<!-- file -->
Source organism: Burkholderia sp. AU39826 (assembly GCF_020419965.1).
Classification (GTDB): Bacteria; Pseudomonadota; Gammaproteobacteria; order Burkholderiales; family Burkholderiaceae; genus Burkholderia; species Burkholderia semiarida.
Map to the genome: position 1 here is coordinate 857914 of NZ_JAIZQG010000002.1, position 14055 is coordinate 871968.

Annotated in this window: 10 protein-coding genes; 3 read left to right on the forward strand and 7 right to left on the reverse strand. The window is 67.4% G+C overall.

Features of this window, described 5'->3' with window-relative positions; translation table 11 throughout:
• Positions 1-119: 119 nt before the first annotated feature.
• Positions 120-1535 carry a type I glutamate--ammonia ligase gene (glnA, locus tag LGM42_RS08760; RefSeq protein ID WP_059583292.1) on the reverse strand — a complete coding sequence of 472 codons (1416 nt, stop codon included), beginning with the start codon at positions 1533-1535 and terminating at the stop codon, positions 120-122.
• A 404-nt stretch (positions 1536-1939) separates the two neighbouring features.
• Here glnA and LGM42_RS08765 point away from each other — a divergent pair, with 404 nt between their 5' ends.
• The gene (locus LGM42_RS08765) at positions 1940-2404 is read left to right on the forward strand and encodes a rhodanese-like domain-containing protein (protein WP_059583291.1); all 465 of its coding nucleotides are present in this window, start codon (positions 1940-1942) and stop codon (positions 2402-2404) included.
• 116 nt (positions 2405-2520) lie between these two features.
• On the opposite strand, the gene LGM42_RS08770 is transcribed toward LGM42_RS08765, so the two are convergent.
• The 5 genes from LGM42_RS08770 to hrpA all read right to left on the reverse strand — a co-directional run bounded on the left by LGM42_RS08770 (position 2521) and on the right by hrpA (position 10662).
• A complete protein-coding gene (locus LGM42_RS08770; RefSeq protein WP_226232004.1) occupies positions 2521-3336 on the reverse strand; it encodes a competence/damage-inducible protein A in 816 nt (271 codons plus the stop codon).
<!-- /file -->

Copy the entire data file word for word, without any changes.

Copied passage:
Source organism: Burkholderia sp. AU39826 (assembly GCF_020419965.1).
Classification (GTDB): Bacteria; Pseudomonadota; Gammaproteobacteria; order Burkholderiales; family Burkholderiaceae; genus Burkholderia; species Burkholderia semiarida.
Map to the genome: position 1 here is coordinate 857914 of NZ_JAIZQG010000002.1, position 14055 is coordinate 871968.

Annotated in this window: 10 protein-coding genes; 3 read left to right on the forward strand and 7 right to left on the reverse strand. The window is 67.4% G+C overall.

Features of this window, described 5'->3' with window-relative positions; translation table 11 throughout:
• Positions 1-119: 119 nt before the first annotated feature.
• Positions 120-1535 carry a type I glutamate--ammonia ligase gene (glnA, locus tag LGM42_RS08760; RefSeq protein ID WP_059583292.1) on the reverse strand — a complete coding sequence of 472 codons (1416 nt, stop codon included), beginning with the start codon at positions 1533-1535 and terminating at the stop codon, positions 120-122.
• A 404-nt stretch (positions 1536-1939) separates the two neighbouring features.
• Here glnA and LGM42_RS08765 point away from each other — a divergent pair, with 404 nt between their 5' ends.
• The gene (locus LGM42_RS08765) at positions 1940-2404 is read left to right on the forward strand and encodes a rhodanese-like domain-containing protein (protein WP_059583291.1); all 465 of its coding nucleotides are present in this window, start codon (positions 1940-1942) and stop codon (positions 2402-2404) included.
• 116 nt (positions 2405-2520) lie between these two features.
• On the opposite strand, the gene LGM42_RS08770 is transcribed toward LGM42_RS08765, so the two are convergent.
• The 5 genes from LGM42_RS08770 to hrpA all read right to left on the reverse strand — a co-directional run bounded on the left by LGM42_RS08770 (position 2521) and on the right by hrpA (position 10662).
• A complete protein-coding gene (locus LGM42_RS08770; RefSeq protein WP_226232004.1) occupies positions 2521-3336 on the reverse strand; it encodes a competence/damage-inducible protein A in 816 nt (271 codons plus the stop codon).